Ceremony for 10 fallen soldiers held at Bunbury Cemetery

A touching tribute was held for 10 previously unidentified World War I servicemen from Bunbury on Saturday, December 8.  

Political figures and community representatives paid their respects during the special service at the Bunbury Cemetery. 

Led by the Bunbury Returned and Services League, the ceremony saw the 10 soldiers – Edward Patrick Delaney, Phillip Hay, William Henry Jones, James Patrick McNamara, William Morgan, John Haigh Moughtin, Bertie Davey Old, Geodfrid Paulson, Edward Robinson, and Felix Leonard Simons – being formally laid to rest. 

Robinson’s great niece, Carol Lee, laid a wreath on her ancestor's grave. 

RSL representatives, Father Kuzie Tuhura, the 11/28 RWAR – Royal Western Australia Regiment, and the Bunbury 10th Light Horse Division lent their services to the ceremony.

Murray-Wellington MLA Robyn Clarke and Bunbury councillors Brendan Kelly and Betty McCleary were also in attendance. 

Bunbury RSL president John Gelmi thanked the groups involved and the attendees for their support. 

“It’s great that people have shown their respect for the fallen diggers, it was a good crowd,” he said.

“Getting Carol Lee down from Perth to lay a wreath on her great uncle’s grave was also good.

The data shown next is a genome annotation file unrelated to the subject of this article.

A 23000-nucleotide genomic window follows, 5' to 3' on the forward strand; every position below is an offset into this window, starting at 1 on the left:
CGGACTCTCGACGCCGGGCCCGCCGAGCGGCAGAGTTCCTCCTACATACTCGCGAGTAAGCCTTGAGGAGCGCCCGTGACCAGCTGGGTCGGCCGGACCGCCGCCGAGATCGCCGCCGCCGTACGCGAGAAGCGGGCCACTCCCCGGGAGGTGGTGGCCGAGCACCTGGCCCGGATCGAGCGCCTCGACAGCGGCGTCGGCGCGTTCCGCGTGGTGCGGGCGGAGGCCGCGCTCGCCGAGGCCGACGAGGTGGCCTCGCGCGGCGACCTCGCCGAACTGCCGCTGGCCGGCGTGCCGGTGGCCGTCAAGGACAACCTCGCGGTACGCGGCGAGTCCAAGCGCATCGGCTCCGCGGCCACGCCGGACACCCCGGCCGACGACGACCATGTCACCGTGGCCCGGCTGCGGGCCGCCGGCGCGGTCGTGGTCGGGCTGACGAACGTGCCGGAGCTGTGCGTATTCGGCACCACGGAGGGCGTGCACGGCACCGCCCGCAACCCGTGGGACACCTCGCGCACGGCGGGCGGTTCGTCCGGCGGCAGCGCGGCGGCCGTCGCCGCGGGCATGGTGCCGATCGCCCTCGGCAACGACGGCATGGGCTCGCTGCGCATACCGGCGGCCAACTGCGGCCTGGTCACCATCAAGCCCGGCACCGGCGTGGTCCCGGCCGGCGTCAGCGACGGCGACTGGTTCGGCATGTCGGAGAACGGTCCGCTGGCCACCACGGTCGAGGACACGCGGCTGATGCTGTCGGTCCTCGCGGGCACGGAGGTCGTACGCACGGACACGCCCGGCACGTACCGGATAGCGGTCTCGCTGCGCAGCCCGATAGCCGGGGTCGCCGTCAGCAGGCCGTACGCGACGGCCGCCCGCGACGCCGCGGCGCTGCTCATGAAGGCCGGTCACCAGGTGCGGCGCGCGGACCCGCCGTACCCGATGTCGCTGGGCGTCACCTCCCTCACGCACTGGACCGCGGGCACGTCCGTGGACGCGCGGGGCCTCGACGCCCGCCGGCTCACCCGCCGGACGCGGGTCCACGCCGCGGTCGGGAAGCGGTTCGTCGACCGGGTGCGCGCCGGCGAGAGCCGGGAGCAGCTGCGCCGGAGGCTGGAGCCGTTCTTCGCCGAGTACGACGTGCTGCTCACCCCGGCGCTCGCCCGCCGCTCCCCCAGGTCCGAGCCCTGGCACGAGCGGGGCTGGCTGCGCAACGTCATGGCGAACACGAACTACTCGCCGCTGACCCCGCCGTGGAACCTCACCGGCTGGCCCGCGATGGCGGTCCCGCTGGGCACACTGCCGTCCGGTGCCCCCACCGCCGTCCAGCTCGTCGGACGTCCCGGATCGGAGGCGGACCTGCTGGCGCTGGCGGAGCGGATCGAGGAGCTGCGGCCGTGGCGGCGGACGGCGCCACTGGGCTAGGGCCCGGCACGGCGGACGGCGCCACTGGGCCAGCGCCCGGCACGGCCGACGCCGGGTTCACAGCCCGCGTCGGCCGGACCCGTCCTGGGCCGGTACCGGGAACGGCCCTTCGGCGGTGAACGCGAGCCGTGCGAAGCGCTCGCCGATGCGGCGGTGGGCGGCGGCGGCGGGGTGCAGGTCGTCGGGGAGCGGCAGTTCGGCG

“The 11/28 representatives did a wonderful job. They made the re-dedication that much more important, in a military context.”

Three of the servicemen received official Australian War Graves, while the other seven were given headstones reminiscent of those standing in France and Belgium. 

The headstones all feature bronze war service plaques with the rising sun emblem, donated by Bunbury Cemetery board manager Pieter DenBoer.

All 10 servicemen had died after returning home from The Great War.

While putting together the Bunbury War Heroes website, local military historian Jeff Peirce was compelled to locate the servicemen’s grave sites. 

He and the Bunbury Cemetery board then pooled their resources to find each soldier’s final resting place. 

Mr Peirce was overjoyed to see people honouring the fallen soldiers. 

“The first world war was very expensive for the nation and hugely impactful for every society,” he said. 

“Prior to the ceremony, these 10 men had never been referenced as war service people.

“The event was justification for the hard work that everyone has put in.

“The old saying is ‘We will remember them, Lest we forget’, and I think we delivered on that in spades with the service. 

“It’s clear that 100 years has not changed the way in which we revere these men.”

Those looking for more information on Bunbury’s servicemen and women can contact Mr Peirce on 0407 440 497.

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